According to a source with knowledge of the situation, President Pedro Castillo of Peru has been taken into custody by police in Lima after lawmakers decided to remove Castillo from office on a turbulent day for the South American country.
Dina Boluarte, the vice president, is set to be sworn in as the future president of Peru, but she will require support from all political parties to be able to lead.
Following an effort by Castillo to dissolve the parliament and form an emergency administration earlier in the day, a majority of 101 members of Peru’s 130-member congress decided to vote to impeach the troubled Castillo on Wednesday afternoon.
Castillo’s earlier in the day request for legislative elections to begin work on a new constitution had resulted in a number of cabinet resignations, vehement responses from top officials, and outrage from nearby neighbours.
Boluarte herself opposed Castillo’s breakup plan on Twitter before to the congressional impeachment vote. She posted on Twitter, “I deplore Pedro Castillo’s choice to force the dissolution of the constitutional order with the closing of Congress.” It is a coup that makes the political and institutional crisis worse, which Peruvian society must overcome by strictly upholding the law.
At least seven cabinet members left their posts, including Wilbert Rozas, the minister of the environment, Kurt Burneo, the minister of finance, Cesar Landa, and Felix Chero, the minister of justice.
International leaders criticised Castillo’s attempt to dissolve Congress, and US Ambassador to Peru Lisa Kenna called on him to “reverse” the decision and let Peru’s democratic institutions operate in accordance with the Constitution.
In a statement sent to Twitter, Argentina’s Ministry of Foreign Affairs expressed “great concern over the political crisis that the sister Republic of Peru is experiencing and urges on all political and social actors to protect democratic institutions, the rule of law, and constitutional order.”
Since the socialist leader’s inauguration, the administration has been in disarray; in less than a year, dozens of ministers have been appointed, removed, fired, or resigned, adding to the president’s already heavy burden.
Castillo, a former teacher and union leader, has blasted the opposition for attempting to oust him from office on the very first day. He said that Patricia Benavides, Peru’s attorney general, had utilised the investigations conducted by her office to plan a “second coup d’état” against him.
On the basis of three of the six investigations her agency had started, Benavides filed a constitutional complaint against him in October. The complaint enables the House to look into the president on its own.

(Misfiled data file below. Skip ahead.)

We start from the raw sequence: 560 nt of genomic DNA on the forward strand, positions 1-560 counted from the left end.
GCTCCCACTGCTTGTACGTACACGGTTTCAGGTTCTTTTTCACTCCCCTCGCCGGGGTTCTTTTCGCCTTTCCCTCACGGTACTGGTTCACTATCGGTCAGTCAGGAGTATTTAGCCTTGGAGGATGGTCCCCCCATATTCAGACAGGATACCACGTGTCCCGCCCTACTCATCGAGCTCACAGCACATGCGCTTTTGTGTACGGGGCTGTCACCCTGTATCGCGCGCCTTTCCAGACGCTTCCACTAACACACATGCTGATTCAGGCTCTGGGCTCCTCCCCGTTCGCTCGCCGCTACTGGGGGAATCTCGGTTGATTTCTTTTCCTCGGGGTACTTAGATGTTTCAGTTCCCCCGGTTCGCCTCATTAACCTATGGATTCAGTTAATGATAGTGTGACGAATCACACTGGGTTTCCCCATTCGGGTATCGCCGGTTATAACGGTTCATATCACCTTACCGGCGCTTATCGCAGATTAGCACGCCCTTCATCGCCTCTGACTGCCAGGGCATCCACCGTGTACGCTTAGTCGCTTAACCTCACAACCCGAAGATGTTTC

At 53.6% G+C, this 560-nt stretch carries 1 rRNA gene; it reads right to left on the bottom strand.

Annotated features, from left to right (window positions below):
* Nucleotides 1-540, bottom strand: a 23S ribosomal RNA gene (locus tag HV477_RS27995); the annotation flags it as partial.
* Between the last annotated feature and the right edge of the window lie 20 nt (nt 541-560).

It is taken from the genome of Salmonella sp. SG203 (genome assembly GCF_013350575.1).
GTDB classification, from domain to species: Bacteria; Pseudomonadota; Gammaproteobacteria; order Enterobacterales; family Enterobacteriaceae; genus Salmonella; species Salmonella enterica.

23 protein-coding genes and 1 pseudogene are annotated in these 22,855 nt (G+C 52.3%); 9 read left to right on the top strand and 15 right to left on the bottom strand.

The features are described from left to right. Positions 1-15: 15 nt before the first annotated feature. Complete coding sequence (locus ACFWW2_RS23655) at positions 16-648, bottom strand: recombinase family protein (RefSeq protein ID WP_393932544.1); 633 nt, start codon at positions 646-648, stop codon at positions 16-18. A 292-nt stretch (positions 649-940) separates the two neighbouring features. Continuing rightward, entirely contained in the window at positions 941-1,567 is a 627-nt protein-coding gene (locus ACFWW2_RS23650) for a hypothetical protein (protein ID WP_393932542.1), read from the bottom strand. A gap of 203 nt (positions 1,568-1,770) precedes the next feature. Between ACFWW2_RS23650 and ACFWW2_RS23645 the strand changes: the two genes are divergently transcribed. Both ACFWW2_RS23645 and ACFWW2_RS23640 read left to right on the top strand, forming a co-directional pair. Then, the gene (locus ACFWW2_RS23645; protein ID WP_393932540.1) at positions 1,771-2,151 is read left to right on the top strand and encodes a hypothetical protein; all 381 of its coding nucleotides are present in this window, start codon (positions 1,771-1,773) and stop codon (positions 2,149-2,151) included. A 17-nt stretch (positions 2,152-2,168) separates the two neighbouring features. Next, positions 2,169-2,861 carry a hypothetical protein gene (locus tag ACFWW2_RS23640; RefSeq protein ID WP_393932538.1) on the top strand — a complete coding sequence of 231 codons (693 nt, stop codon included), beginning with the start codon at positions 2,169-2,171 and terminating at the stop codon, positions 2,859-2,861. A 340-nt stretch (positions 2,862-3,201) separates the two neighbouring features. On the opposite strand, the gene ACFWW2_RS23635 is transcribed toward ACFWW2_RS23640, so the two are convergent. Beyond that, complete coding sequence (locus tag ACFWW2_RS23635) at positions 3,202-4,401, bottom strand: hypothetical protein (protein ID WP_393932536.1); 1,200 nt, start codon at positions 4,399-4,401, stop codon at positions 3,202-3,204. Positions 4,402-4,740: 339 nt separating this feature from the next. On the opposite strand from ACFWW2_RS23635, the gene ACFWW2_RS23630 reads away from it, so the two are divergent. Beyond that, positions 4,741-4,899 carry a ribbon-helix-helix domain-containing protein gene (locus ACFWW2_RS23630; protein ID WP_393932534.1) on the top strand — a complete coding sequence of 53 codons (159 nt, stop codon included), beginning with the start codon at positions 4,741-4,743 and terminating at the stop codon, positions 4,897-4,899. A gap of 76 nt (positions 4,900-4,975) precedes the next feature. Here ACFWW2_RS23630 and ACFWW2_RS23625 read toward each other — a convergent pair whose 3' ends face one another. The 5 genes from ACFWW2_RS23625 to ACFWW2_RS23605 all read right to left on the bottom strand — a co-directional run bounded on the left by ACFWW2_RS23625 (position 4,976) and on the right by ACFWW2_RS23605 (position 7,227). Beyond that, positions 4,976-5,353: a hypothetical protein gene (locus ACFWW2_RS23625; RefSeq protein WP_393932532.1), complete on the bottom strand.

investigation after investigation
Castillo, who won the seat in a runoff election by a slim margin in July 2021, has been the subject of numerous investigations into allegations that he used his authority to acquire advantages for himself, his family, and closest supporters, among other people.
Castillo has always refuted all accusations and reaffirmed his willingness to assist with any inquiry. He contends that the accusations stem from a witch hunt against him and his family by factions who refused to recognise his election victory.
Five preliminary criminal investigations into the President’s alleged involvement in the planning of fraudulent schemes while in office have been opened. Prosecutors claim that he oversaw a “criminal network” that meddled with government agencies like the Ministry of Housing, the Ministry of Transport and Communications, and the state-run oil firm of Peru to influence public bidding procedures and benefit particular businesses and close cronies.
Additionally, prosecutors are looking into whether the president was involved in efforts to buy influence during the promotion of military and national police personnel.
These investigations cover more ground than only the President; they also cover Castillo’s wife and sister-in-law. Lilia Paredes, the first lady, is under investigation for allegedly organising the criminal network. Benji Espinoza, her attorney, has emphasised her innocence and contends that the inquiry into the first lady has “a number of problems and omissions.”
Additionally, Yenifer Paredes, her sister-in-law, is being looked into for potential involvement in a criminal gang, money laundering, and aggravated collaboration. She was detained until a judge terminated her 30-month “preventive detention.” She has also denied doing anything improper.
During a televised speech from the Presidential Palace on October 20, he declared, “My daughter, my wife, and my entire family have been targeted with the sole intention of destroying me because they don’t want me to finish my term. I guarantee you I will finish my term, I’m not tainted.
Castillo acknowledged in the same speech that some of his closest allies should stand trial for corruption-related charges, adding, “If they broke my confidence, let justice take care of them.”
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